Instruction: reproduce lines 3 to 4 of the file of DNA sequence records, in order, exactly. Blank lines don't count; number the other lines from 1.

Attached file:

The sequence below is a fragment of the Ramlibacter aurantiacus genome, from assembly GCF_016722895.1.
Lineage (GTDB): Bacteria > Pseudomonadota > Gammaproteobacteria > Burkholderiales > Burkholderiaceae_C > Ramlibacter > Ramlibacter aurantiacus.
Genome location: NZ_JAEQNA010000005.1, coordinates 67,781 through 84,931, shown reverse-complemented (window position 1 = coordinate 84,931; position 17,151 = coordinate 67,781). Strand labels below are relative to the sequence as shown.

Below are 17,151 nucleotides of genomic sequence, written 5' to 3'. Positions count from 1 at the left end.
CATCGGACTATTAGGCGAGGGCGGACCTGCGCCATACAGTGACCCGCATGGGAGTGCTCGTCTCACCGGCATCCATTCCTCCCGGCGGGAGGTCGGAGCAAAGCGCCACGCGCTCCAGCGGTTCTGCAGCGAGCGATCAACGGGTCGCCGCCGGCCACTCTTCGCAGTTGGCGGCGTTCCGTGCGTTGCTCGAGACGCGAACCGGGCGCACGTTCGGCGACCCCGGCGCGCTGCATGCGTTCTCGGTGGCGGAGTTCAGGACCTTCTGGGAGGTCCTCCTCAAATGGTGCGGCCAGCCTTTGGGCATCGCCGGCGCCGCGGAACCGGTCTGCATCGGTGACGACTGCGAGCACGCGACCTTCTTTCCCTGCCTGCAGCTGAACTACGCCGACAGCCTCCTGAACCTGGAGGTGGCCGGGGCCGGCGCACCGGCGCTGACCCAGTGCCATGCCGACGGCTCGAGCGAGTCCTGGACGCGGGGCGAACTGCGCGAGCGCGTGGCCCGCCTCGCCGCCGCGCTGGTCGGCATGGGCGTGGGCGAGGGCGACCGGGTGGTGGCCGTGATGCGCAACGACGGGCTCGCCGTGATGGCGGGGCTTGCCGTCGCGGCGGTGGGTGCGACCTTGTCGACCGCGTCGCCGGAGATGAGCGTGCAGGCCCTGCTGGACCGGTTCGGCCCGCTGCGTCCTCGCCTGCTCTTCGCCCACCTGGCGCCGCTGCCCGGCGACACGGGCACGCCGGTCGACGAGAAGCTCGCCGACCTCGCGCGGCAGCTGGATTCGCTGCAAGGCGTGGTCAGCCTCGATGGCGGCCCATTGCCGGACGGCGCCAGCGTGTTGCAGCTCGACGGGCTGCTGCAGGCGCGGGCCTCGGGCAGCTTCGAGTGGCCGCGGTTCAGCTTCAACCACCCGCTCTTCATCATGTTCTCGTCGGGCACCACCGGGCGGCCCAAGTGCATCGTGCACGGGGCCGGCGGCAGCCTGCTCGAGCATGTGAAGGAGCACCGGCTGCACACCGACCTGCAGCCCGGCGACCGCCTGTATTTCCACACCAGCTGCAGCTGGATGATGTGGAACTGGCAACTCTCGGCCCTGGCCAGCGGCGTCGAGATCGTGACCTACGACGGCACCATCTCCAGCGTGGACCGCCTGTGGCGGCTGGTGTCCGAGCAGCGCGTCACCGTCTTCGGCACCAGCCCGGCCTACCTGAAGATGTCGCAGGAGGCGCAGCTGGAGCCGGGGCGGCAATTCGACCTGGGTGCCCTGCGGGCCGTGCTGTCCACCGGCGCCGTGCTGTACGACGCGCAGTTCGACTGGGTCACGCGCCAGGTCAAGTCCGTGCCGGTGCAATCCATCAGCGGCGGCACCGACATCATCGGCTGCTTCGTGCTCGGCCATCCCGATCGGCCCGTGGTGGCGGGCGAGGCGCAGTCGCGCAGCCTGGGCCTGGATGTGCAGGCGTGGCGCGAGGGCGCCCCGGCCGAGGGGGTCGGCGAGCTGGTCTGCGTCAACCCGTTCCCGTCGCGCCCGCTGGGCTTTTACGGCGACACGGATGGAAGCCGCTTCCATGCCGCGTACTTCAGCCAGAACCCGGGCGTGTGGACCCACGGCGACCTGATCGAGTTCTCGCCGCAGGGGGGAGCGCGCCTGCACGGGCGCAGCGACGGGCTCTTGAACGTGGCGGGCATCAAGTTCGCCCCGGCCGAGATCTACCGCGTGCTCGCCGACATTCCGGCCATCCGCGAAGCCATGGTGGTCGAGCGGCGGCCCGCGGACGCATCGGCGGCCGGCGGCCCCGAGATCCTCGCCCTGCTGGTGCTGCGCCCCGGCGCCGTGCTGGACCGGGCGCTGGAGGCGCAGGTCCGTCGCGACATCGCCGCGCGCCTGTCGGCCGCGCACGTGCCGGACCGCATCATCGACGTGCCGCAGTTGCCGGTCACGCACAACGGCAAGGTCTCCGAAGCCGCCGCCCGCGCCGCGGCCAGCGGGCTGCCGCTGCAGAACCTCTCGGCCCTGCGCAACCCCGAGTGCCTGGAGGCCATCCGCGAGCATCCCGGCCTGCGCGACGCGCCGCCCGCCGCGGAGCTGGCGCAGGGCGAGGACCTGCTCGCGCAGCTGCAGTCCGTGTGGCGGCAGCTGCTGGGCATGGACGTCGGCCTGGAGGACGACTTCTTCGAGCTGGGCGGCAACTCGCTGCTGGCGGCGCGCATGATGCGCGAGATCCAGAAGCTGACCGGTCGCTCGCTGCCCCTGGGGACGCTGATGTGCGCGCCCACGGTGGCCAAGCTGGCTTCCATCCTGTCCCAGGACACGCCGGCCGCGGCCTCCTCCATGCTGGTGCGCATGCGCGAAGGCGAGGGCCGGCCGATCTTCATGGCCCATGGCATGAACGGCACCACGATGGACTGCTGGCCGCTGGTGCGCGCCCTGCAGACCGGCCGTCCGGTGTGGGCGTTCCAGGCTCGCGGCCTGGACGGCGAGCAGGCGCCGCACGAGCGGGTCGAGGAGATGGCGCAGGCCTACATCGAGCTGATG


Genome location: NZ_JAEQNA010000005.1, coordinates 67,781 through 84,931, shown reverse-complemented (window position 1 = coordinate 84,931; position 17,151 = coordinate 67,781). Strand labels below are relative to the sequence as shown.

Below are 17,151 nucleotides of genomic sequence, written 5' to 3'. Positions count from 1 at the left end.